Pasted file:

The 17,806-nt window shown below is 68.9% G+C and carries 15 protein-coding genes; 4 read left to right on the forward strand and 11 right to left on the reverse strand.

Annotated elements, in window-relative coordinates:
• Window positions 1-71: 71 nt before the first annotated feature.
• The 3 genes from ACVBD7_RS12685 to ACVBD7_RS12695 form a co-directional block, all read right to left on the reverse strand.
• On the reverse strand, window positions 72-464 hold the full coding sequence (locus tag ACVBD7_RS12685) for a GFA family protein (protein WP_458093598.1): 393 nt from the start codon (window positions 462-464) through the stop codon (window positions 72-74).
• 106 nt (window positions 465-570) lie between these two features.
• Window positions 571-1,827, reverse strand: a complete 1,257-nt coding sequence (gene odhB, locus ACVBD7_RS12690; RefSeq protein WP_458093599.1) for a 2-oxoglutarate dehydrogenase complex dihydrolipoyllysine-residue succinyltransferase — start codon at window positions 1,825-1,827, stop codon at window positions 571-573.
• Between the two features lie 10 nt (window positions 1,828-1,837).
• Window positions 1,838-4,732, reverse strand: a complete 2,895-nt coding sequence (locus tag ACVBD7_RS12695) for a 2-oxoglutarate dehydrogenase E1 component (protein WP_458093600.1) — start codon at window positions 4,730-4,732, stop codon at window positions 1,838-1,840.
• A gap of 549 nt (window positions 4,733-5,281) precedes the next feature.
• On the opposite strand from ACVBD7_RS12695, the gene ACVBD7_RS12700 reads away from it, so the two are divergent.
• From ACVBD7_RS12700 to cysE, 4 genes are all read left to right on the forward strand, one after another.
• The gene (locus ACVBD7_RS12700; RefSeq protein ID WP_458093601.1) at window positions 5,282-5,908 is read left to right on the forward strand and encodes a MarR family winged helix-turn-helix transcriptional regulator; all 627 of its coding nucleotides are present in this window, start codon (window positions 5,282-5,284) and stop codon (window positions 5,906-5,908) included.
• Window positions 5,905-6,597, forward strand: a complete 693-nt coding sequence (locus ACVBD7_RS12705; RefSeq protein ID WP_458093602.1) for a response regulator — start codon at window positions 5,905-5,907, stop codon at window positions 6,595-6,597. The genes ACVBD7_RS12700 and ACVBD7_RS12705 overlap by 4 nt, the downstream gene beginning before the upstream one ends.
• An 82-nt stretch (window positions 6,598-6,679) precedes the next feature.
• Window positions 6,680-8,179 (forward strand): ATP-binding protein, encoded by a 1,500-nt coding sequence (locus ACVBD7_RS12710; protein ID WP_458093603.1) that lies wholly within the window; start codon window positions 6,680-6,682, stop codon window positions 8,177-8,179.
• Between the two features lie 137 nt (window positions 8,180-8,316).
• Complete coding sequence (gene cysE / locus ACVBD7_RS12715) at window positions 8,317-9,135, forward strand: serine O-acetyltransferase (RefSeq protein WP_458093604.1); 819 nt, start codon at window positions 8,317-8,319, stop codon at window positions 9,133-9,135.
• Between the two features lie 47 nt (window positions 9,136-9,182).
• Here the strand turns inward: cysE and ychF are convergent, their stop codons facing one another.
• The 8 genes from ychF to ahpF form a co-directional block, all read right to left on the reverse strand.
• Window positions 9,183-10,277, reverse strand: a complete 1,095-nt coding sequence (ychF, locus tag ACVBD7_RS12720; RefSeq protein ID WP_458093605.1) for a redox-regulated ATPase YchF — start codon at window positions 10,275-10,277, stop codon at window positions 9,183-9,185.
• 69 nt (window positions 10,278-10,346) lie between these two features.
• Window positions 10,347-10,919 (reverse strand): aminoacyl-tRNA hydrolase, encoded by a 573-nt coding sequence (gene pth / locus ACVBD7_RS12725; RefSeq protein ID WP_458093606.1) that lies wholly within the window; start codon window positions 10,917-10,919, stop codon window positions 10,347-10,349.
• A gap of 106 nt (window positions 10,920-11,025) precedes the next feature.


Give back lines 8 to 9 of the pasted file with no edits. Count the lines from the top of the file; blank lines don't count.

• Between the two features lie 10 nt (window positions 1,828-1,837).
• Window positions 1,838-4,732, reverse strand: a complete 2,895-nt coding sequence (locus tag ACVBD7_RS12695) for a 2-oxoglutarate dehydrogenase E1 component (protein WP_458093600.1) — start codon at window positions 4,730-4,732, stop codon at window positions 1,838-1,840.